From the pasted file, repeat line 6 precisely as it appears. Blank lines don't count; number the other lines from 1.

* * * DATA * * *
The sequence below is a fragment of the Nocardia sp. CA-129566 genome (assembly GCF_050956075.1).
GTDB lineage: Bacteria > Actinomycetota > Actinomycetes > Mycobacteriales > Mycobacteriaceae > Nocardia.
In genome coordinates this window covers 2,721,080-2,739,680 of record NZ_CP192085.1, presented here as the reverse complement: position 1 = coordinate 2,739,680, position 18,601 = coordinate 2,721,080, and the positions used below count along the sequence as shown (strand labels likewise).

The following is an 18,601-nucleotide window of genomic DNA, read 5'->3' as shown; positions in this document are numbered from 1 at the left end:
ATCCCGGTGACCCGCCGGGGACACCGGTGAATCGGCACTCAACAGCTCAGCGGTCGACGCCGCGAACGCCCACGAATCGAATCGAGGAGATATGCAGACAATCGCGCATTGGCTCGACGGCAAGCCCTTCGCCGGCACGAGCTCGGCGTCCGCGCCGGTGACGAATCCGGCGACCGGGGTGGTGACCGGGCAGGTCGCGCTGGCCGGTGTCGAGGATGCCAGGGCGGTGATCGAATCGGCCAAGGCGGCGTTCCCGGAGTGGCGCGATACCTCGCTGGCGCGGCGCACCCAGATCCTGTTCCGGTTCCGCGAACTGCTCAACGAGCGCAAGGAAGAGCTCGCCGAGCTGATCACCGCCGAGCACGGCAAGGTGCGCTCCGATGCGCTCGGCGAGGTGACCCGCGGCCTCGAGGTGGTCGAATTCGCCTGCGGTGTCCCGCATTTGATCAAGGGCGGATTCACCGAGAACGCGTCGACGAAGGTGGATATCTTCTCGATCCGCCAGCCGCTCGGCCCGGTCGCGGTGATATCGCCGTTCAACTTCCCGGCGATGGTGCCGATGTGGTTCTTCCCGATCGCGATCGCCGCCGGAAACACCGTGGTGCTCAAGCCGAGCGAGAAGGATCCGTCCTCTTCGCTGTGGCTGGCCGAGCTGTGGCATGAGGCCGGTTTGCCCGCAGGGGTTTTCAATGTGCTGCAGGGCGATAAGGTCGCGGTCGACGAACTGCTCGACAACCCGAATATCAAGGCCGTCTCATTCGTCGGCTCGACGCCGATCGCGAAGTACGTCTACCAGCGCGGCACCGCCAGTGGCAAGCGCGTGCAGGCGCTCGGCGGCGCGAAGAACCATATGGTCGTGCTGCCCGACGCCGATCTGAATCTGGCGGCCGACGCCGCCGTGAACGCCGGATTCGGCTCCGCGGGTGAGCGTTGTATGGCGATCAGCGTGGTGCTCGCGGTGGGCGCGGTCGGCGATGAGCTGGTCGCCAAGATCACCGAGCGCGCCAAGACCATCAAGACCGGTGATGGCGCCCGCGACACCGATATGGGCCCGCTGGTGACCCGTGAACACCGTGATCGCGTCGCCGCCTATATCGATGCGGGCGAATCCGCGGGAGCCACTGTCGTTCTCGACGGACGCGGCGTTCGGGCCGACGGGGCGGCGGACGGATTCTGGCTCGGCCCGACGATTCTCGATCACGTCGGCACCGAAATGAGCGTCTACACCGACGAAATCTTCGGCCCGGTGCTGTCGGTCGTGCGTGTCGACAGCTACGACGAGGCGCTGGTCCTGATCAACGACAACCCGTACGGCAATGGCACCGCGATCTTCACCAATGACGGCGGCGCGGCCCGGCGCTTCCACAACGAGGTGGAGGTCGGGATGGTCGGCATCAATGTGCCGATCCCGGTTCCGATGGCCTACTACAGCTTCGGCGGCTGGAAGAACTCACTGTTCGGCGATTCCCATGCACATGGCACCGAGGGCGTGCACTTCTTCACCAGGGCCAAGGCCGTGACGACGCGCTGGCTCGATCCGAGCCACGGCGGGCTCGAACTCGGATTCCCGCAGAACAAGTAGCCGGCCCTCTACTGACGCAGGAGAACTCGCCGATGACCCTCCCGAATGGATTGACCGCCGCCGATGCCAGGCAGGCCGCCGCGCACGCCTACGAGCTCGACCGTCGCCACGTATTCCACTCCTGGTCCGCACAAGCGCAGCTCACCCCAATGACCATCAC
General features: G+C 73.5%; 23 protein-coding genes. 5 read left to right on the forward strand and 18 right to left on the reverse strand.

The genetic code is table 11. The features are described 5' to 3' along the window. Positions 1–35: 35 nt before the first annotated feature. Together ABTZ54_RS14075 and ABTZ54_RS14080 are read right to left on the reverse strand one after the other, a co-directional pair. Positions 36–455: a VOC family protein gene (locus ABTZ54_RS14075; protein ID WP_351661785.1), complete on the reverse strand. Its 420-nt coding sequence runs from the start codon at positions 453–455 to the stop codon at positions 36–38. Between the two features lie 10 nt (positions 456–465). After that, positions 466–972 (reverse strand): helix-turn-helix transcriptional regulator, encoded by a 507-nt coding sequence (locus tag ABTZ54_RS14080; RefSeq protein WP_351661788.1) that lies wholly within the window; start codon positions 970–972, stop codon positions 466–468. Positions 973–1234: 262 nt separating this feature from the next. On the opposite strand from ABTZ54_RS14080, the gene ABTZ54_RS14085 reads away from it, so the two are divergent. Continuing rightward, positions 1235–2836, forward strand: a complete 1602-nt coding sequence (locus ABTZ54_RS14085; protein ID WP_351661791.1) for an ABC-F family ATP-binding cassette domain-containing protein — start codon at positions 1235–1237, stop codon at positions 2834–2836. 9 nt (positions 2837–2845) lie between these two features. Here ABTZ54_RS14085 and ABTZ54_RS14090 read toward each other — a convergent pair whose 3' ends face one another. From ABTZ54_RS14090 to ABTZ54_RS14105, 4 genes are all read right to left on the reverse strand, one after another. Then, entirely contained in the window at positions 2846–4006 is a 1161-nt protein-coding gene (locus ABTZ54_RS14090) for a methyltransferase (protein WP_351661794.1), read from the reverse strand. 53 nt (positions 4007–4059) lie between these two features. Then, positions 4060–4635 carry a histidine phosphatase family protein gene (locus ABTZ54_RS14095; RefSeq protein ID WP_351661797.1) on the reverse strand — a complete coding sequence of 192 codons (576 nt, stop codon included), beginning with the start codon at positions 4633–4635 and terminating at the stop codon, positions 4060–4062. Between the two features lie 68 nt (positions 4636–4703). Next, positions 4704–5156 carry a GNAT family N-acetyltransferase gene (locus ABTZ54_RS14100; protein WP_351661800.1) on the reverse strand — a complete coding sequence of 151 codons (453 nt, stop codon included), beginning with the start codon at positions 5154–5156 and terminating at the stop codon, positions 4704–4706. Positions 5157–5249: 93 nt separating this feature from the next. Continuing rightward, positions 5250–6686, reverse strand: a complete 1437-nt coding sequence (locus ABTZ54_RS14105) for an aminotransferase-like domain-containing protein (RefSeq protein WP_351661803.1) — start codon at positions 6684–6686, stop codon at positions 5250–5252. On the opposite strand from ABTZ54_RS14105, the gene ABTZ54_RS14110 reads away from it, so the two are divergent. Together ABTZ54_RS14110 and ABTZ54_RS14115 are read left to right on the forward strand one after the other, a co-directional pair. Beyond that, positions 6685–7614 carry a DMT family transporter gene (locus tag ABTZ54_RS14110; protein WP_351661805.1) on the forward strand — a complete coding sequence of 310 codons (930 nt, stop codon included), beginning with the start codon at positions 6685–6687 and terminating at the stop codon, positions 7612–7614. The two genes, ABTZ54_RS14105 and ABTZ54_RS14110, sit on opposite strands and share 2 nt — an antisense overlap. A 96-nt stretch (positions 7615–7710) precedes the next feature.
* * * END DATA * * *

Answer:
General features: G+C 73.5%; 23 protein-coding genes. 5 read left to right on the forward strand and 18 right to left on the reverse strand.